Recently, I’ve been thinking a lot about love and death. Not the loud romantic love, or the fall-off-a-cliff death, but the quiet sentiment at the end of a voicemail from someone who would never call again. Mostly, I’ve been thinking about words left unsaid, voicemails never left and connections broken before they were made. That brings me to question this week: does speaking of love make it more true?
In a recent “This American Life” episode, a segment talked about letting your loved ones know your feelings before you’re mortally separated. One thing this piece specifically touched on was how reserved men were versus women with letting their loved ones know that they loved them. I immediately thought of the man I love the most in my life, my father.
My father has never been reserved in telling me that he loves me, nor I him. As he even said, “You know that I love you, if I love you. I never have a hard time saying that.” Regardless, I wondered if there was ever a time when he cared for someone and didn’t let them know, and had simply forgotten because he had never said his feelings. I asked him point-blank and his response was: “I don’t think that anybody on the planet hasn’t felt like they could have said more; that’s obvious.” My father said that he believes that saying how you feel and choosing not to isn’t a gender question but more an inevitable situation each individual has to face, and tends to shy away from. When asked for a specific example, my father was just as shy. Speaking of love unsaid, it seems, doesn’t come easy even after the fact.
I know this to be true from my own experience with saying less. I’ve found that even if I do feel deeply towards another person, not even in the romantic sense, just in the “Hey, I know you and I love you” sense, if I get stuck in a rut of not telling that person how much they mean to me, then I won’t start back up again. My aunt and I have a very close relationship, yet I haven’t told her I loved her since I was a kid. As my dad reassured me, “A lot of the time it goes unspoken. Saying it sometimes means more for the sayer than for the person hearing it.”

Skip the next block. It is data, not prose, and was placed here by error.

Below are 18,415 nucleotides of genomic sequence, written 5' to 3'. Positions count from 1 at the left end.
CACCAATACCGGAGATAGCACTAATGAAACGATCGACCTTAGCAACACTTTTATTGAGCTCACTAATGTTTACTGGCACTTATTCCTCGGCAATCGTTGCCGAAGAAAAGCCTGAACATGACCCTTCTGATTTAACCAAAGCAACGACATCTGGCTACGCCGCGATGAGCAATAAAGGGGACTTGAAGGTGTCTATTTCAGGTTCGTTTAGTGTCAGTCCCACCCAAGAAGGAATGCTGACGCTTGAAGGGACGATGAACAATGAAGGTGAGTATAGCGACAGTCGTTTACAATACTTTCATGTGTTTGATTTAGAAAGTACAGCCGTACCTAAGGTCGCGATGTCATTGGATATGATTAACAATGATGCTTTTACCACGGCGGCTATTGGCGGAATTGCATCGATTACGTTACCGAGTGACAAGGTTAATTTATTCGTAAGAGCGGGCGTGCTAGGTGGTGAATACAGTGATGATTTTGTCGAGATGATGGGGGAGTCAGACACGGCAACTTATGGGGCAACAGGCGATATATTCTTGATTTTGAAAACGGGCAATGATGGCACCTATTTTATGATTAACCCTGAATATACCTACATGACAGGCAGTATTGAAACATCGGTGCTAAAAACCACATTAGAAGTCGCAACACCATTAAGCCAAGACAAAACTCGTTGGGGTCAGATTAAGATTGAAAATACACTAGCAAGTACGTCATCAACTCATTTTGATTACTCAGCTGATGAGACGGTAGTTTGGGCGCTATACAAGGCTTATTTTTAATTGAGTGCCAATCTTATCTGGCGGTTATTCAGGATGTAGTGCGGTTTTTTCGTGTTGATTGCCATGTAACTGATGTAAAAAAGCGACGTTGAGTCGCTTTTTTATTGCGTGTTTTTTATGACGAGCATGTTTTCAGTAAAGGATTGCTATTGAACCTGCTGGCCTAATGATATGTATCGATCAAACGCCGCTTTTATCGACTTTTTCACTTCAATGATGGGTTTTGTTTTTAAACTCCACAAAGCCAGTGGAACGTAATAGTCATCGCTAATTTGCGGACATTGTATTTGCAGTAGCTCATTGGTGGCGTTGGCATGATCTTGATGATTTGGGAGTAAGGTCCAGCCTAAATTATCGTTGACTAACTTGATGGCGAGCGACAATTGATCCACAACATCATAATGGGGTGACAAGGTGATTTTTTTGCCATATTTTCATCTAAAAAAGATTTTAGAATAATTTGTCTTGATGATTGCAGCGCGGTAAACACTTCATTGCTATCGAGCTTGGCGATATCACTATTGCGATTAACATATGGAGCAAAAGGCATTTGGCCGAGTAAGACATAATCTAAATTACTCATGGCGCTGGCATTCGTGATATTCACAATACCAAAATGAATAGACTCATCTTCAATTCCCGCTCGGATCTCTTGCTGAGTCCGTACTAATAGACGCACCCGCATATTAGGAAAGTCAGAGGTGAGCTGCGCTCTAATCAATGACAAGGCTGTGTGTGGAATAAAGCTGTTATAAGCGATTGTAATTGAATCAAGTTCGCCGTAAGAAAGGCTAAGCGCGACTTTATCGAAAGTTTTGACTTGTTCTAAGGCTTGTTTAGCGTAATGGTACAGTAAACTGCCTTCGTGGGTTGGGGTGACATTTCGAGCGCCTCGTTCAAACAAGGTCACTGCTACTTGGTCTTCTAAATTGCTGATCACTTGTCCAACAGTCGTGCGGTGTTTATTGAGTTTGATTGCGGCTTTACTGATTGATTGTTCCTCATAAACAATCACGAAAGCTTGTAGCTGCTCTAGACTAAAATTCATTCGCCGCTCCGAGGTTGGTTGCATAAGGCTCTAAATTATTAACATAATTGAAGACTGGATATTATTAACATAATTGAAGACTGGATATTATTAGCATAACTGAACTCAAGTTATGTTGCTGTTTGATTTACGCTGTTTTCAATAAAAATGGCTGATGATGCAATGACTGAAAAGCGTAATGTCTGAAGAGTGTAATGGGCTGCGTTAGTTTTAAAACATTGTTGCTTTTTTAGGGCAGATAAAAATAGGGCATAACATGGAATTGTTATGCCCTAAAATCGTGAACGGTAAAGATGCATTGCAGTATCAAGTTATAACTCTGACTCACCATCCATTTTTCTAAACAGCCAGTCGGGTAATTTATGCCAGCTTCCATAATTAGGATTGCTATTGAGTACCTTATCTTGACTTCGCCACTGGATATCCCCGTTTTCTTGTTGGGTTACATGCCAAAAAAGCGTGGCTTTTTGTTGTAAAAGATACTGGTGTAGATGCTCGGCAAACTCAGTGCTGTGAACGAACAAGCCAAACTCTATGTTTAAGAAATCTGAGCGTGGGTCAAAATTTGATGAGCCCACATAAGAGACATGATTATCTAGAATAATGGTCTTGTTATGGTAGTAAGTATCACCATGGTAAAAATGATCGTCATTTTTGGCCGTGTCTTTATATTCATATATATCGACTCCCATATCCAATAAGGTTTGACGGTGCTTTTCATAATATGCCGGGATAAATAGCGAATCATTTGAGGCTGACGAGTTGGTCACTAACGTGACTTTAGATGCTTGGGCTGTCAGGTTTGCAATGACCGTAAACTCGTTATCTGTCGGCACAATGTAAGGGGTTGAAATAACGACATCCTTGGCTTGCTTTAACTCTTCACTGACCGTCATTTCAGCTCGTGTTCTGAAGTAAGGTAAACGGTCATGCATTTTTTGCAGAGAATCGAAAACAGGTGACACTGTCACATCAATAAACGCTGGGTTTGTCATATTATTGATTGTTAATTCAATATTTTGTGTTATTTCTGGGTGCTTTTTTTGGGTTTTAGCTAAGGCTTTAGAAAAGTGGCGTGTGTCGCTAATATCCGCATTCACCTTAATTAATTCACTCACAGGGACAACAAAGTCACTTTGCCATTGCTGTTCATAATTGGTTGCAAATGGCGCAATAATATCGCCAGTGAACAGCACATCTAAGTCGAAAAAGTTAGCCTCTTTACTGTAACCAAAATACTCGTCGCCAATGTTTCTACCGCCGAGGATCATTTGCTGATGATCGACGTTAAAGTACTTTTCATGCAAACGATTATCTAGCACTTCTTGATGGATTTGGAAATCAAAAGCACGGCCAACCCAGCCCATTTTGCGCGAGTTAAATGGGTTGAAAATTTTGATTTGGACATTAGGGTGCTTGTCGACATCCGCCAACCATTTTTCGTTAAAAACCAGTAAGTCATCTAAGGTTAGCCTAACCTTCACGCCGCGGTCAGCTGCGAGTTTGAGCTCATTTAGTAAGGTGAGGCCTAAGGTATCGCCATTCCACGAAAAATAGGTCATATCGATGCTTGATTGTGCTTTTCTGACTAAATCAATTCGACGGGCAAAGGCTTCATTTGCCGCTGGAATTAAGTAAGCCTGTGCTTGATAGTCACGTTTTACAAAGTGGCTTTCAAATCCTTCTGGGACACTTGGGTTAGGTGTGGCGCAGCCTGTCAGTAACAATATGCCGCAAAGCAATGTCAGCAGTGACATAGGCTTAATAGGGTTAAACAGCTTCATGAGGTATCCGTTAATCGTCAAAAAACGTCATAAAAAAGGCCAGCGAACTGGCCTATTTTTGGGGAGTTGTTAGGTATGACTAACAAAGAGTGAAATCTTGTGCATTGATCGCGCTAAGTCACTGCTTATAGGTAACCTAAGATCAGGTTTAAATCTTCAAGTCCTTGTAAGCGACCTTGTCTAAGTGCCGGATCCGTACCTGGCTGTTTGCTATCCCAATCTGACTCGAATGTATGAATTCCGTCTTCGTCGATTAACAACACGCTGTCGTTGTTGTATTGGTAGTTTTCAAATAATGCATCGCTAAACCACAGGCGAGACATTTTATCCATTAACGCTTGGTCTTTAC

I put his theory into action. I resolved I would say it — I would tell my aunt I loved her on our next phone call, and see what impact it would have both on the sayer and the receiver. It’s important to note that I don’t consider myself an emotionally private person. I say “I love you” to the man at City Convenience who gives me doughnuts. This, however, was the real deal, not doughnut-love but true, vulnerable emotion.
This was, at least, doughtnut-and-a-latte-love. The problem was that I hadn’t said “I love you” to her in so many years, and though I know she knows it, it would seem oddly formal to say, like asking her for a loan or to take me to the school dance.
I couldn’t manage the full “I love you,” when it was time for our goodbyes. I managed a quick “Love ya, bye!” and quickly hung up the phone. I’m not actually sure if she said it back, and I’m not sure if it was better for me to say it or for her to hear it, but at least, I know that we now both know that it was true. If I’ve learned anything from my quandaries on love, perhaps it’s not the weight of our words, or our words unsaid, or even our actions, but the power of honesty that comes from words spoken.